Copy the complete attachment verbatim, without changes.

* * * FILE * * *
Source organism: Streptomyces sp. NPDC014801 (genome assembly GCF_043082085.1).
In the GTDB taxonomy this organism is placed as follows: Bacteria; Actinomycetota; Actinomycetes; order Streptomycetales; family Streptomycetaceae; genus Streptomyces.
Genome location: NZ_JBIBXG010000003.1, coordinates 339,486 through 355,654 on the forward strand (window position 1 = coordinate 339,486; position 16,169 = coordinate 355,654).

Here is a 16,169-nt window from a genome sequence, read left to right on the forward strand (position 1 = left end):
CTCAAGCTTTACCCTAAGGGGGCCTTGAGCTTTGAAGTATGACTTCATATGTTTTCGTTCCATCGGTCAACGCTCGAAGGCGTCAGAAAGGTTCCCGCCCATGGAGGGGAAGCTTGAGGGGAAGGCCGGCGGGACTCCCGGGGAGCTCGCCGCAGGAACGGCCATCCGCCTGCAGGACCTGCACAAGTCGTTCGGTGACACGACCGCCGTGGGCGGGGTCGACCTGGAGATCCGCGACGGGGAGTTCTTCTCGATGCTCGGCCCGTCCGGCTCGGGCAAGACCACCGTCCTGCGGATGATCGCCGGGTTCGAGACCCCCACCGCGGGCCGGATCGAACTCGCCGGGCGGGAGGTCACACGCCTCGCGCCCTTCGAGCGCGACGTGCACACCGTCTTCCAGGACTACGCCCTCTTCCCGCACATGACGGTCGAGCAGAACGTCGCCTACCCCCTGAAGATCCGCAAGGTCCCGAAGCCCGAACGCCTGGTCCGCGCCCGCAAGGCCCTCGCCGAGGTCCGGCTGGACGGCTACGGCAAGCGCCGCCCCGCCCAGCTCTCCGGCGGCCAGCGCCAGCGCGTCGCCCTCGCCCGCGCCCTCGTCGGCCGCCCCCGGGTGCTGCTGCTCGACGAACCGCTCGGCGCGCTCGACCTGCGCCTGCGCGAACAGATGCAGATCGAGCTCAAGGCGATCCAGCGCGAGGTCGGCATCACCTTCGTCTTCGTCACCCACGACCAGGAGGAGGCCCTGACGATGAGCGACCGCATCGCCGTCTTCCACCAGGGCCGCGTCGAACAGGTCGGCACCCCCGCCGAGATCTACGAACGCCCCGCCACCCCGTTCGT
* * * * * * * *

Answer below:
Source organism: Streptomyces sp. NPDC014801 (genome assembly GCF_043082085.1).
In the GTDB taxonomy this organism is placed as follows: Bacteria; Actinomycetota; Actinomycetes; order Streptomycetales; family Streptomycetaceae; genus Streptomyces.
Genome location: NZ_JBIBXG010000003.1, coordinates 339,486 through 355,654 on the forward strand (window position 1 = coordinate 339,486; position 16,169 = coordinate 355,654).

Here is a 16,169-nt window from a genome sequence, read left to right on the forward strand (position 1 = left end):
CTCAAGCTTTACCCTAAGGGGGCCTTGAGCTTTGAAGTATGACTTCATATGTTTTCGTTCCATCGGTCAACGCTCGAAGGCGTCAGAAAGGTTCCCGCCCATGGAGGGGAAGCTTGAGGGGAAGGCCGGCGGGACTCCCGGGGAGCTCGCCGCAGGAACGGCCATCCGCCTGCAGGACCTGCACAAGTCGTTCGGTGACACGACCGCCGTGGGCGGGGTCGACCTGGAGATCCGCGACGGGGAGTTCTTCTCGATGCTCGGCCCGTCCGGCTCGGGCAAGACCACCGTCCTGCGGATGATCGCCGGGTTCGAGACCCCCACCGCGGGCCGGATCGAACTCGCCGGGCGGGAGGTCACACGCCTCGCGCCCTTCGAGCGCGACGTGCACACCGTCTTCCAGGACTACGCCCTCTTCCCGCACATGACGGTCGAGCAGAACGTCGCCTACCCCCTGAAGATCCGCAAGGTCCCGAAGCCCGAACGCCTGGTCCGCGCCCGCAAGGCCCTCGCCGAGGTCCGGCTGGACGGCTACGGCAAGCGCCGCCCCGCCCAGCTCTCCGGCGGCCAGCGCCAGCGCGTCGCCCTCGCCCGCGCCCTCGTCGGCCGCCCCCGGGTGCTGCTGCTCGACGAACCGCTCGGCGCGCTCGACCTGCGCCTGCGCGAACAGATGCAGATCGAGCTCAAGGCGATCCAGCGCGAGGTCGGCATCACCTTCGTCTTCGTCACCCACGACCAGGAGGAGGCCCTGACGATGAGCGACCGCATCGCCGTCTTCCACCAGGGCCGCGTCGAACAGGTCGGCACCCCCGCCGAGATCTACGAACGCCCCGCCACCCCGTTCGT